Apps help revitalize Aboriginal languages


- Tara Sharpe

For millennia, Aboriginal words have been passed along orally from generation to generation. Now, on iPads and iPhones, speakers and learners of the Tłįchǫ language can hear and see over 1,300 words and phrases with sounds, pictures and the voices of elders.

UVic and the Tłįchǫ Community Services Agency in the Northwest Territories released the Yati Dictionary App May 18 on iTunes. Users can quickly look up words and phrases, compare their voices to professional studio recordings, and even add additional words that aren’t listed—a very valuable feature for future research and development efforts.

Conceived by programmer Chris Coey of UVic’s linguistics department, the new app is an important element in the department’s plan to publish high-tech language tools. (Coey recently received a President’s Distinguished Service Award for this and similar work:

Tammy Steinwand-Deschambeault and Dr. Leslie Saxon (linguistics) continue to develop and refine the content of the app. The app can be downloaded for free on iPod, iPad or iPhone. More info:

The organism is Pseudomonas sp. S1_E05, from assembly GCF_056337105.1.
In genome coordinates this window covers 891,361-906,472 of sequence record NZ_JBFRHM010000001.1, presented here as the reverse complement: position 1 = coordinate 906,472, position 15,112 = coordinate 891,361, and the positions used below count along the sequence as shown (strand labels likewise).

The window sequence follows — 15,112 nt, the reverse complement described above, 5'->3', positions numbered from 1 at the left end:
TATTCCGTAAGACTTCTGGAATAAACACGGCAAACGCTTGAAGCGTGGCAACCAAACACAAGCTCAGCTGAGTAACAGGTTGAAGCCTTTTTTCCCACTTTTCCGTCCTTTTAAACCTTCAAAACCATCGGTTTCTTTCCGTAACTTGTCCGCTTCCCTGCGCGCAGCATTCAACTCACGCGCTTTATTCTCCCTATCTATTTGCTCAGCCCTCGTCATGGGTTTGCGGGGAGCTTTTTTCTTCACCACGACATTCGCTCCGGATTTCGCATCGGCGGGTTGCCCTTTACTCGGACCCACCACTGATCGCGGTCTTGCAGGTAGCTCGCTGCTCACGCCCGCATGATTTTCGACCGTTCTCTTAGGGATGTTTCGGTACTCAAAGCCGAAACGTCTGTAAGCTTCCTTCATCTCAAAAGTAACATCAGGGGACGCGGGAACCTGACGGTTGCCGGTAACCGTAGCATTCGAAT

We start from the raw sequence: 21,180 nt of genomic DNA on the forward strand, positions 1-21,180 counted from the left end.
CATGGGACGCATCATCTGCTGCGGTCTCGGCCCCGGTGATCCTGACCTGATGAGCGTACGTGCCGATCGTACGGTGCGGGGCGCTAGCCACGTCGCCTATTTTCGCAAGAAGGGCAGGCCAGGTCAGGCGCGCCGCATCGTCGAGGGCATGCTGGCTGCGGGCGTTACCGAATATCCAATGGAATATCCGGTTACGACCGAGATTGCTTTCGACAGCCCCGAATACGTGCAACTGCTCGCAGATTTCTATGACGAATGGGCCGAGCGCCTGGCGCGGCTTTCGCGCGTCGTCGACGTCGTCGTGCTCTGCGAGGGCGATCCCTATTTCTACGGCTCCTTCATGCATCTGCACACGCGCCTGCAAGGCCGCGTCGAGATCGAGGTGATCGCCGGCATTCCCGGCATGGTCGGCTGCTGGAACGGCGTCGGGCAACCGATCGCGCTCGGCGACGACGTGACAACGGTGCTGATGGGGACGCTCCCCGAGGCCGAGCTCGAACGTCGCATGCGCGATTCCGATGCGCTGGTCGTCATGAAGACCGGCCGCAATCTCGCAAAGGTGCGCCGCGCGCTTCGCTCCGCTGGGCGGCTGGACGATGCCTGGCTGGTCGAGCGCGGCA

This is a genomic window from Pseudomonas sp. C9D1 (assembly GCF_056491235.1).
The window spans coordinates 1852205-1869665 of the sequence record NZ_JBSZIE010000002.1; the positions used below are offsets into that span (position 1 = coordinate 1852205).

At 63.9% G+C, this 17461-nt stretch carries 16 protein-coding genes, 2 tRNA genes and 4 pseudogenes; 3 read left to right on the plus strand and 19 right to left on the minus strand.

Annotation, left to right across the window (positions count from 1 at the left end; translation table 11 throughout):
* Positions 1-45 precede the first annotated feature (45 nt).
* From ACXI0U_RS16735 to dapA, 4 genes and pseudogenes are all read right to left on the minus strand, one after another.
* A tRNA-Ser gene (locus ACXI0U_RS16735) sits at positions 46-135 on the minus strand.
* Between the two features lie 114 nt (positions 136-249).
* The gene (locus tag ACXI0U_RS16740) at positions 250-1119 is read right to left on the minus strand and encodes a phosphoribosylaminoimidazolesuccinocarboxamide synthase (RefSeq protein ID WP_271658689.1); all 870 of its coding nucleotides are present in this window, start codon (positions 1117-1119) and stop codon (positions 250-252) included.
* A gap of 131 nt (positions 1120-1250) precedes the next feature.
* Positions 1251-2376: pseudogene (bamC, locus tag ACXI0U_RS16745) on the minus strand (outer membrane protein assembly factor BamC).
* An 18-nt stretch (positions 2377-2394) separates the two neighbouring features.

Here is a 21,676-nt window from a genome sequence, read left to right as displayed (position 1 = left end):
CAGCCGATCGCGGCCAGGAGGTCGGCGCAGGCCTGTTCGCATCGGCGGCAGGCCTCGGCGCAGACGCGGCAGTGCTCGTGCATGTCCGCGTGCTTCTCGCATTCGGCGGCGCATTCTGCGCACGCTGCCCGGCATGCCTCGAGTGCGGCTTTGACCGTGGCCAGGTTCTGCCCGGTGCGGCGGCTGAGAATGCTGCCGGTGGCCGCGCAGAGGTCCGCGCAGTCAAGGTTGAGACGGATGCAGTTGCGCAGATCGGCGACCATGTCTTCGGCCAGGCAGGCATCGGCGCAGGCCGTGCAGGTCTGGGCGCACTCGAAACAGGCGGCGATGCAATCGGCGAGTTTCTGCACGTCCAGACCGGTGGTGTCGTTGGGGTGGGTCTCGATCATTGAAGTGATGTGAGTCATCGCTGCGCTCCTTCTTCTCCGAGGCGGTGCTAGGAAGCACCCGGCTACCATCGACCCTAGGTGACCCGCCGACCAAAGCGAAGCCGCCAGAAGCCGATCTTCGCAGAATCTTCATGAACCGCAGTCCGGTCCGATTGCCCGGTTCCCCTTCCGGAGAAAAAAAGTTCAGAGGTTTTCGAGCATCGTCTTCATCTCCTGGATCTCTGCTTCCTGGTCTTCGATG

The Endangered Languages Project ( also went online this spring, launched by Google and the First Peoples’ Cultural Council of BC. The new site “will bring language champions together from around the world to share language revitalization tools and to network and support each other in this sacred work,” says UVic Canada Research Chair in Indigenous Knowledge and Learning Dr. Lorna Williams, who is also chair of the council.


In this story

Keywords: technology, Indigenous language

People: Chris Coey, Tammy Steinwand-Deschambeault, Leslie Saxon

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